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Pretoria, South Africa

Maboko M.M.,Ornamental Plant Institute | Du Plooy C.P.,Ornamental Plant Institute
Acta Horticulturae | Year: 2012

In spite of the high nutritional value and popularity of amaranth in South Africa, lack of information on the production of amaranth in soilless conditions is a major concern for hydroponic farmers. A study was thus conducted in a shade-net structure in order to evaluate the effect of plant densities and harvesting methods on amaranth when grown in a closed hydroponic system (gravel-film-hydroponic system). Plants were subjected to three plant densities, i.e., 10, 16 and 25 plants/m2, with two harvesting methods, i.e., tipping and cutting. Tipping was done by plucking off the growing point of the shoots, while cutting was done by first cutting the plants at a height of 15 cm, with sequential cutting of 5 cm above the previous cutting. Experimental layout was a randomized complete block design with three replicates. Plants harvested by cutting at a plant population of either 16 or 25 plants/m2, produced significantly higher leaf area, fresh and dry mass, compared to the other treatments. Plants harvested by cutting, had a reduced number of inflorescences, and the yield increased by 37%, compared to the standard method of tipping. Therefore, plant population of either 16 or 25 plants/m2, harvested by cutting, increased production of amaranth, as a result of a reduced number of inflorescences and increased leaf area. Source


Du Plooy C.P.,Ornamental Plant Institute | Maboko M.M.,Ornamental Plant Institute | Van Den Heever E.,Ornamental Plant Institute | Chiloane S.,Ornamental Plant Institute
Acta Horticulturae | Year: 2012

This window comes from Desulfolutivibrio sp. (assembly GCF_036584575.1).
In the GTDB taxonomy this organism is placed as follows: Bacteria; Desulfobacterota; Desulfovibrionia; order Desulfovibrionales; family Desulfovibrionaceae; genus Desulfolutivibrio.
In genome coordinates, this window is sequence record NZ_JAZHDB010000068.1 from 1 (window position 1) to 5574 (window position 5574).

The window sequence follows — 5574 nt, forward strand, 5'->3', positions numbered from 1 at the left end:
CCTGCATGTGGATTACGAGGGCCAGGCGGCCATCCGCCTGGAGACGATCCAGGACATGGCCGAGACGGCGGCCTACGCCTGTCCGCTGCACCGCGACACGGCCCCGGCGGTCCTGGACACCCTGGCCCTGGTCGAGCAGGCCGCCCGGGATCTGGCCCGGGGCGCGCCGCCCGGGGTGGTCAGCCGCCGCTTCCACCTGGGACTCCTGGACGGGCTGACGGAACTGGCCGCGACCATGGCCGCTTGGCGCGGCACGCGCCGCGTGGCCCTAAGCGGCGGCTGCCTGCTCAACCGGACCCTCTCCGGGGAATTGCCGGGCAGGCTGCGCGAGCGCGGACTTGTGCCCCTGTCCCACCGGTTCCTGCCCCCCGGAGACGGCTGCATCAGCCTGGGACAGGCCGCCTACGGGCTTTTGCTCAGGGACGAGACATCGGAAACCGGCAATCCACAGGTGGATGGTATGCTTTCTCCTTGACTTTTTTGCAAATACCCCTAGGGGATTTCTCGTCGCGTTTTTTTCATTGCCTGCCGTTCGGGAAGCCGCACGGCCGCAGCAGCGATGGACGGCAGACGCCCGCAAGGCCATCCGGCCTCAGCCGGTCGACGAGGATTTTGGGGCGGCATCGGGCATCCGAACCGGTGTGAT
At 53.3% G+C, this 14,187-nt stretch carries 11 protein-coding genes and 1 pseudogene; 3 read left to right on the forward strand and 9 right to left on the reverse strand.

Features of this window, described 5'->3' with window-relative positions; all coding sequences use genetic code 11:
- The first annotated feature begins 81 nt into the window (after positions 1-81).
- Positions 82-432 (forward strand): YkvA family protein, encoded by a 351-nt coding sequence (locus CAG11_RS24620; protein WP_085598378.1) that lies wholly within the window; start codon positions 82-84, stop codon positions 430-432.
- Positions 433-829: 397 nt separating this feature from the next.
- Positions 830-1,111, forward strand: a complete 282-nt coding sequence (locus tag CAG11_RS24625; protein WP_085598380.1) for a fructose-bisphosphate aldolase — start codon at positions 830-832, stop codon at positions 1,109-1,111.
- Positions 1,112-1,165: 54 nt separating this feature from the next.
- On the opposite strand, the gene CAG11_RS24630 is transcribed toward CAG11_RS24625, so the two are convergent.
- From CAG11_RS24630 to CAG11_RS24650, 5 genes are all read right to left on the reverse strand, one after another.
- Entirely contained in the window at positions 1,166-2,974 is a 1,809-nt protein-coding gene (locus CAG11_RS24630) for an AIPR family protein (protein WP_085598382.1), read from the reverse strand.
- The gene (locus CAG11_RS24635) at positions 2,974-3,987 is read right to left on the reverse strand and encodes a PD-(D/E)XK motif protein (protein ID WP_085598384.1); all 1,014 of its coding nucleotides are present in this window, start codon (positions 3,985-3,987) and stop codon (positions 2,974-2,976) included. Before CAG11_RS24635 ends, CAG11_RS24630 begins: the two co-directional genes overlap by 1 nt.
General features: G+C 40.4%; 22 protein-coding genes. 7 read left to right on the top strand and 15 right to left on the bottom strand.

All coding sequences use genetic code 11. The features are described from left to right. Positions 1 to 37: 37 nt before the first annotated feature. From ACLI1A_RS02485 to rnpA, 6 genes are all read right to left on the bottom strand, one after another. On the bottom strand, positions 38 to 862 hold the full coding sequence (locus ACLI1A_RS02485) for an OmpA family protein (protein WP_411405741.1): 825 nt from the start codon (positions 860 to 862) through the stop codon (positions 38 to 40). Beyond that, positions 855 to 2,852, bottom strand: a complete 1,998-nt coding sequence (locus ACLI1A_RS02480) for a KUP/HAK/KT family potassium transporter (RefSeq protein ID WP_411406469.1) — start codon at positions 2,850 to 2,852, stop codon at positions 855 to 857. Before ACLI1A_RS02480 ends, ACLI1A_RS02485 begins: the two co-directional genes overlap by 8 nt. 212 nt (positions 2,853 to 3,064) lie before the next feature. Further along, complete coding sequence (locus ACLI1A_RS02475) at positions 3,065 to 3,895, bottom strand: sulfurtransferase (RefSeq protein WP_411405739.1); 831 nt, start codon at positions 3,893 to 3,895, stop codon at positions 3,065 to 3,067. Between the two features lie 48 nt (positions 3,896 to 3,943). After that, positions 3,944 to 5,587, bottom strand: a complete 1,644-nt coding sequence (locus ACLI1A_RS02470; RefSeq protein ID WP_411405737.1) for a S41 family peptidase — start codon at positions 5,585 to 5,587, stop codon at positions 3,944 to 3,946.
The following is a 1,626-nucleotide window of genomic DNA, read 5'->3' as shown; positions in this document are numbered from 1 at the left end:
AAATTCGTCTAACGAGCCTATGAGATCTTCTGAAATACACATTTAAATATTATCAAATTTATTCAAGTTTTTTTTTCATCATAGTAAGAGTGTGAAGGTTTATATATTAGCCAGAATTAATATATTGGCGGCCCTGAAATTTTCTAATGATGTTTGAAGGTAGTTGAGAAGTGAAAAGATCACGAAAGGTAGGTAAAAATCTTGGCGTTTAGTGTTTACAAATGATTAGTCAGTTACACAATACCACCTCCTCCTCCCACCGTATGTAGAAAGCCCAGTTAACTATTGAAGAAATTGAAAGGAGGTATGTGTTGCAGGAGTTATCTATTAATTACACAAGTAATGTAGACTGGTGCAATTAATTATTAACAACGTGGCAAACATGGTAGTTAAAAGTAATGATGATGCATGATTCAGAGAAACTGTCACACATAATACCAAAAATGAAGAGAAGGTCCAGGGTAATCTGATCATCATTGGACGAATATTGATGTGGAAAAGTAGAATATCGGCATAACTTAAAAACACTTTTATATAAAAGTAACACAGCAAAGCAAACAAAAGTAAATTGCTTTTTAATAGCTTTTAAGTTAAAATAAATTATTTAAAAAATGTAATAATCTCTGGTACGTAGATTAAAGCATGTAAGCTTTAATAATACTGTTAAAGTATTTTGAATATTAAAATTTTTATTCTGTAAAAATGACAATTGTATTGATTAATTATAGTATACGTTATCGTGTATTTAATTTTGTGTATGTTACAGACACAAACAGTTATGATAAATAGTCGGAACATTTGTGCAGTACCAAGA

The Agricultural Research Council, Vegetable and Ornamental Plant Institute (ARC-VOPI), developed an integrated programme to assist hydroponic vegetable farmers in South Africa. The Gauteng Department of Agriculture and Rural Development (GDARD) provides basic infrastructure to resource poor farmers, while ARC-VOPI is responsible for applied research and information dissemination. The research programme is designed to develop new methodology aimed at optimization of cultivation practices. Information dissemination efforts include tailor made training courses to improve the skills of hydroponic vegetable growers. ARC-VOPI utilizes two hydroponic systems, i.e., gravel-flow technique (GFT - closed system) and an open-bag system (OBS) for research and technology development. The research programme focuses on plant manipulation, including plant spacing, fruit and stem pruning, fertigation, cultivar evaluation and comparative performance of vegetables in different production systems. Recent research results in GFT revealed that optimization of plant density and harvest methodology resulted in more than double the yield of leafy vegetables with an additional advantage of a shorter growth season and improved quality. A nutrient solution (EC) concentration of 2 dS/m resulted in optimal yield and quality of leafy lettuce during four different growing seasons. Tomatoes produced in a GFT under a shade net structure and in a temperature-controlled tunnel (OBS) out yielded four other systems utilised in local hydroponic production of tomatoes. Shade net structures increased the incidence of early blight and fruit cracking, while production in a non-temperature-controlled tunnel resulted in a high incidence of fruit cracking. Spacing and stem pruning of tomatoes and sweet peppers in OBS resulted in increased yield and quality. The training facilities at ARC-VOPI are utilized for research, as well as training of resource poor farmers and community members who are trapped in a food security crisis. The beneficiaries are selected by GDARD, the main funder of the project, while ARC-VOPI provides training to empower the trainees to become financially independent. Source

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